| Berghia major|
Bahia de Los Angeles
Courtesy of Dr. Hans Bertsch
Berghia major (Elliot, 1903)
Nudibranchs rarely get press, media coverage or become dinner table discussion, but Berghia major has broken the silence of the musty back rooms of aquarium suppliers across the country. As the popularity of "Live Rock" coral gardens has increased in those gorgeous living room aquariums everywhere, so has come a tiny pest, damping the enthusiasm of their dedicated custodians.
What does this have to do with Berghia? Hang in there with me. The pest haunting those owners of live rock aquaria is the stinging anemone, commonly known as the Glassrose anemone, or scientifically as Aiptasia. Also referred to as the reef-wrecking anemone, this species stings and kills any coral polyp it touches. For those aquarists who have committed large amounts of money and most of their awake hours to establishing breath taking coral gardens, this critter, from across the tracks, is certainly not welcome.
Berghia to the rescue. Julian Sprung and Charles Delbeek report in both volumes of their comprehensive new book The Reef Aquarium that Berghia is being cultured for distribution to aquarium stores, in an effort to provide the hobbyist a means of eradicating this pest from their aquaria. Having recommended this biological control measure to several wholesale aquarium suppliers years ago I am pleased that some progress is being made. Nudibranchs to the rescue, I kinda like that.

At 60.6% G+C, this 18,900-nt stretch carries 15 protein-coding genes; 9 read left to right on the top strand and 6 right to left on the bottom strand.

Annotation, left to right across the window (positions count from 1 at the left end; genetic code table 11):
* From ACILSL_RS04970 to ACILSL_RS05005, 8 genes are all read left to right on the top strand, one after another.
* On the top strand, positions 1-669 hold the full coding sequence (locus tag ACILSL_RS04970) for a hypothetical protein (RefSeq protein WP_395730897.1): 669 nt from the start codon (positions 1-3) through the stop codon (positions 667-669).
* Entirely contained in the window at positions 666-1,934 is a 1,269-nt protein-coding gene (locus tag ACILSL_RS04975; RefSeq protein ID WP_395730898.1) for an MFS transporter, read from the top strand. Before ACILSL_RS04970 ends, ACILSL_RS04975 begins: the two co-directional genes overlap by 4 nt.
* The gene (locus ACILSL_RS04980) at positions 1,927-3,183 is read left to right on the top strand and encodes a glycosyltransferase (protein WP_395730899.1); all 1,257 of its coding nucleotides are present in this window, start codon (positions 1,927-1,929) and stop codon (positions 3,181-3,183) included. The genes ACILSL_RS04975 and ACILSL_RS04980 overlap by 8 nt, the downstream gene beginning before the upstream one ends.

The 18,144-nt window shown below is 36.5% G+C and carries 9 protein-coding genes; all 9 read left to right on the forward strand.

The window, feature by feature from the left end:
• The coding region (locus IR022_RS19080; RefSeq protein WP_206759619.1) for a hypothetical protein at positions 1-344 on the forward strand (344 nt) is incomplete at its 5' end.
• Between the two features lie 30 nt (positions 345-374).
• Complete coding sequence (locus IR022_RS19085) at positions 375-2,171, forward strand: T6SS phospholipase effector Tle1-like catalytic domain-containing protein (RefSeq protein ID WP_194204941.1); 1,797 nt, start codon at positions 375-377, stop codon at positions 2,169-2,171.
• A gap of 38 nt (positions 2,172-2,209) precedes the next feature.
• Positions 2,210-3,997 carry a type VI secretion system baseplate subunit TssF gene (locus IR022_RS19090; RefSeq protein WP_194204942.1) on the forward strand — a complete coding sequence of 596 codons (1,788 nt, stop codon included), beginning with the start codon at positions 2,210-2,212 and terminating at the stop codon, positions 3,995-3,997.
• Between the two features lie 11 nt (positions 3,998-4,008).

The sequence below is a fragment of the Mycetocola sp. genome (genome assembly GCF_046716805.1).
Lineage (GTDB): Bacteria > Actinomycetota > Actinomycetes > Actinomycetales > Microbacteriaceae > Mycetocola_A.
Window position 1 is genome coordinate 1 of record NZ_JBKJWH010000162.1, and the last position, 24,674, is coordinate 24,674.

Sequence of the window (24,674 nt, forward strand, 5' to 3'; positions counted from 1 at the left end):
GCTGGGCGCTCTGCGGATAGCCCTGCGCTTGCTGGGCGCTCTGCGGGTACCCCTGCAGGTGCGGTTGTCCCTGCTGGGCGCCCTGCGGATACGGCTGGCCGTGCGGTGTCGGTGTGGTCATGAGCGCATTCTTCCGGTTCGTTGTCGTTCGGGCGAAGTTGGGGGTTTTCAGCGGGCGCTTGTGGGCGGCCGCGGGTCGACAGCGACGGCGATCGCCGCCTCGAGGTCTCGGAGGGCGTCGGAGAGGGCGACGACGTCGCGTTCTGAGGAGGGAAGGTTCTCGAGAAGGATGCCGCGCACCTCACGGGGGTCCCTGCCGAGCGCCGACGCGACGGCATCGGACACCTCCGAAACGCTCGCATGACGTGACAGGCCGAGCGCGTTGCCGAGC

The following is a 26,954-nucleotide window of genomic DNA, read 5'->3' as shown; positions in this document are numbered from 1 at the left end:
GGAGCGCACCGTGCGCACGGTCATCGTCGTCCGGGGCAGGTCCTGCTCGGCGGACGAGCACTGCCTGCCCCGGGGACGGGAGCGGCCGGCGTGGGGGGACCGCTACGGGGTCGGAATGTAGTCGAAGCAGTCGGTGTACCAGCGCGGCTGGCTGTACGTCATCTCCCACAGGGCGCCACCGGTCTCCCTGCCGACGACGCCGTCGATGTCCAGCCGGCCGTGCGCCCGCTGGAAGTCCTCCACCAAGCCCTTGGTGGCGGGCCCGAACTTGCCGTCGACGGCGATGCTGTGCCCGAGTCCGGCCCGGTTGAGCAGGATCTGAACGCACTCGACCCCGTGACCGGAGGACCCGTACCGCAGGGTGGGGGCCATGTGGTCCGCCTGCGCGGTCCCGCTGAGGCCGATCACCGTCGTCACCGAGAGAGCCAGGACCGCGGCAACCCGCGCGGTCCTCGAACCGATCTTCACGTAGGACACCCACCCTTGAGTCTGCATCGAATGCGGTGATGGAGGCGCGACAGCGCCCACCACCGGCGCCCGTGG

Now who is Berghia major, other than the renowned hunter of Aiptasia? It is a small and somewhat cryptic aeolid nudibranch having a very wide distribution. Berghia major occurs from the Seychelles and Tanzania to Australia, Japan, Hawaii and tropical North America, the specimen shown here was shot in the Gulf of California. It has long cephala tentacles, perfoliate rhinophores and characteristic cerata, being curved and flattened. While its colors are usually subdued grey, brown and green, they are often highlighted with blue and yellow markings.
Aquarists have wanted to maintain nudibranchs in their tanks for years, but have been unsuccessful because of an inability to provide adequate food for the branchs. Maybe this is the opportunity they have been looking for.
David W. Behrens
Pacific Coast Nudibranchs
Send Dave mail at email@example.com